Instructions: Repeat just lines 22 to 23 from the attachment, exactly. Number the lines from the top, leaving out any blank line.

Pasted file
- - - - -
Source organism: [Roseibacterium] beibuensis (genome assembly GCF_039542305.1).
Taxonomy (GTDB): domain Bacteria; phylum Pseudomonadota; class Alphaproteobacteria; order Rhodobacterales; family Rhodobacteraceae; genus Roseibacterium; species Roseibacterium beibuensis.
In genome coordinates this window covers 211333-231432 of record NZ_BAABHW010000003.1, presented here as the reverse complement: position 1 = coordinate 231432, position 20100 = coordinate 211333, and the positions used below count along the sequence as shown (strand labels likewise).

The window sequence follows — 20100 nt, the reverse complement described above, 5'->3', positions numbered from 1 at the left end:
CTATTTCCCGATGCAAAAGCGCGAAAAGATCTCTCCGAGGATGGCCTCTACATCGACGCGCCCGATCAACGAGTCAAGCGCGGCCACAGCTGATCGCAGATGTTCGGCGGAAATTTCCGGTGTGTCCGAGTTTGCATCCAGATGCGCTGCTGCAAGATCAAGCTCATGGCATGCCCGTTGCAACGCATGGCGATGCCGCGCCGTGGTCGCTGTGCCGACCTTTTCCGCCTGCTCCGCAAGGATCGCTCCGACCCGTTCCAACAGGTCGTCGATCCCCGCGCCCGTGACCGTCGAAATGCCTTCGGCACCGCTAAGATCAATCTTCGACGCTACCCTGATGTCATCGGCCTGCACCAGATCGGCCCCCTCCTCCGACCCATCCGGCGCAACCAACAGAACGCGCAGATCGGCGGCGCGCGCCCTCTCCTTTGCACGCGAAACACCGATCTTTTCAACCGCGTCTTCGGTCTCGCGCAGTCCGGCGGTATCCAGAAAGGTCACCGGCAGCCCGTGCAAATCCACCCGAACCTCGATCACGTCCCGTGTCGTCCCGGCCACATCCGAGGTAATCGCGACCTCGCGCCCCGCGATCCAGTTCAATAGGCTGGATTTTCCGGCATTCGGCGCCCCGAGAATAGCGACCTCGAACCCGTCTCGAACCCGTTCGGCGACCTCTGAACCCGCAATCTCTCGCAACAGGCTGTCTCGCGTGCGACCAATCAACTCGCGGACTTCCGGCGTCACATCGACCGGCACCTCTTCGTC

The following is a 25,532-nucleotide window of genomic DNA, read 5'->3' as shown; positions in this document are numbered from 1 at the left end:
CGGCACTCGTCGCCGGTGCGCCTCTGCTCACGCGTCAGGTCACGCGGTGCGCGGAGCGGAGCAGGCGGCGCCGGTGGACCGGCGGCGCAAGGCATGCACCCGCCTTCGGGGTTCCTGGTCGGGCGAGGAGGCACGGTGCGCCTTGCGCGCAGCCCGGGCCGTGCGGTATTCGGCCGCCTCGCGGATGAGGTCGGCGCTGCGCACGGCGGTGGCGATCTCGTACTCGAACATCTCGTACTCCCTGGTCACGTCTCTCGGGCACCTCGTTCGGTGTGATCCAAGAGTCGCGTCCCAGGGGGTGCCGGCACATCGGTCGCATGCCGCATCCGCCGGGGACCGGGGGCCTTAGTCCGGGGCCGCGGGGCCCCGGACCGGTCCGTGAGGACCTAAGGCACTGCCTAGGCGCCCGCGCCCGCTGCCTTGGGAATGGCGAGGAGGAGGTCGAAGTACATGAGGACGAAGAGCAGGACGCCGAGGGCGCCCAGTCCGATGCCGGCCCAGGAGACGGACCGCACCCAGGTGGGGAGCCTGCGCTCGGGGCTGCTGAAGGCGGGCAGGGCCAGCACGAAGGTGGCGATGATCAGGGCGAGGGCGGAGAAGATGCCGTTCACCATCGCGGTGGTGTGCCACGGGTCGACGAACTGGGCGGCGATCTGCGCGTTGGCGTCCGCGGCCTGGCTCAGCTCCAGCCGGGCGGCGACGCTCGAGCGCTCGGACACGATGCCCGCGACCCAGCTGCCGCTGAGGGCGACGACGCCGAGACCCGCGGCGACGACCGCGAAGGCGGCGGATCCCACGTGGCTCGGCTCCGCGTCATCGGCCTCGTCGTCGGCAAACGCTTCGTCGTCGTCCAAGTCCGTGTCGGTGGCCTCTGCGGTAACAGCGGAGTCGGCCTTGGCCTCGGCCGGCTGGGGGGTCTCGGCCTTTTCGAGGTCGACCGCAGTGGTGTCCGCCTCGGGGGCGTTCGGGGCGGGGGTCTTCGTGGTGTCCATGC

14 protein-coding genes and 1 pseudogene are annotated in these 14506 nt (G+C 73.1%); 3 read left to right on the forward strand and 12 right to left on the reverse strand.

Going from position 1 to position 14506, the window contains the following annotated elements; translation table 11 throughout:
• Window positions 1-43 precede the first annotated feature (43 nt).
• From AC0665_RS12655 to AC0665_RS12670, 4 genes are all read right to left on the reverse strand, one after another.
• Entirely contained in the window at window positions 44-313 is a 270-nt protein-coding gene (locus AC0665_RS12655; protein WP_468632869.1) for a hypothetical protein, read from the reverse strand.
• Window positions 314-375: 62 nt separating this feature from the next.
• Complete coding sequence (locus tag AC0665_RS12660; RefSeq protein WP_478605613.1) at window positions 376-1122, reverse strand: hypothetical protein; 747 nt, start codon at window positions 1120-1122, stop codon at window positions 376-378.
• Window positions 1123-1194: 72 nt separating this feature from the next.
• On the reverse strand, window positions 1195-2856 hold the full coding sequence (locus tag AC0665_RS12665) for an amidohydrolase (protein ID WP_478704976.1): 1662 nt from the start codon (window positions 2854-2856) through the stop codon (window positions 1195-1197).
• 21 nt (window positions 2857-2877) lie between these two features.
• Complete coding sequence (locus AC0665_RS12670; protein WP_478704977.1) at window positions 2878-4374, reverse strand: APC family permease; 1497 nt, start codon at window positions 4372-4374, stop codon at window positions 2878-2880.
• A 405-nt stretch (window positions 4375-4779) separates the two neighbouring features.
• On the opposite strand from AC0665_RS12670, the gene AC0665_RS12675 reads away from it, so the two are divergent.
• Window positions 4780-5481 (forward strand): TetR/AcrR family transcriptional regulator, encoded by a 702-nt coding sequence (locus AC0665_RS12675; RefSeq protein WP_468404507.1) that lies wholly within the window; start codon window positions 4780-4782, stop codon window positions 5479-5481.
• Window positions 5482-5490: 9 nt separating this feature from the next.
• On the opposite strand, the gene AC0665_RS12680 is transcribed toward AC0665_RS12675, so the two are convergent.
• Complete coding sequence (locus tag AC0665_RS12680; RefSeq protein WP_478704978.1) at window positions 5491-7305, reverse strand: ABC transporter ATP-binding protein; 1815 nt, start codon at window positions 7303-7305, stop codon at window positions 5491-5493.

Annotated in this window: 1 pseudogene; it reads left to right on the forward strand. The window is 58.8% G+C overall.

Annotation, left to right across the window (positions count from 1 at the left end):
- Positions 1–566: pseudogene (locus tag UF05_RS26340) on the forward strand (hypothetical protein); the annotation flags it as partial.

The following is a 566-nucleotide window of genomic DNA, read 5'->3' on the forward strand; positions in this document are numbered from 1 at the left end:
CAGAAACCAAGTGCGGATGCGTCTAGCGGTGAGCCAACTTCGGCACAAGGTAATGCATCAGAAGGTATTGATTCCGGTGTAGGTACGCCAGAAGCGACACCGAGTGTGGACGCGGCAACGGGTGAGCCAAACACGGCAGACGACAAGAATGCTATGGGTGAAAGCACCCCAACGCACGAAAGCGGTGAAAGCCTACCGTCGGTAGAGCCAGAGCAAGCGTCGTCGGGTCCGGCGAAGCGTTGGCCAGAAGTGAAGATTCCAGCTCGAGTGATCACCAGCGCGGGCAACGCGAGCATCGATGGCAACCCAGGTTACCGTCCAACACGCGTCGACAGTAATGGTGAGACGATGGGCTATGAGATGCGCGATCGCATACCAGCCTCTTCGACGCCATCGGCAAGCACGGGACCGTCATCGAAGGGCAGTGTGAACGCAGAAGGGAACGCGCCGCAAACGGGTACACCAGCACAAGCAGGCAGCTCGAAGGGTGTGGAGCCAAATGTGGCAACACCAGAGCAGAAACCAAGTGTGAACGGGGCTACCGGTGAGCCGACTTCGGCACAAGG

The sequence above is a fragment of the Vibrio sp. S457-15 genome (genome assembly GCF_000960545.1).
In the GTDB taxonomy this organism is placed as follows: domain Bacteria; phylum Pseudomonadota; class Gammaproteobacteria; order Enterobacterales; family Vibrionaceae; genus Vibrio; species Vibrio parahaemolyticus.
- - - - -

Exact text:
• Window positions 5482-5490: 9 nt separating this feature from the next.
• On the opposite strand, the gene AC0665_RS12680 is transcribed toward AC0665_RS12675, so the two are convergent.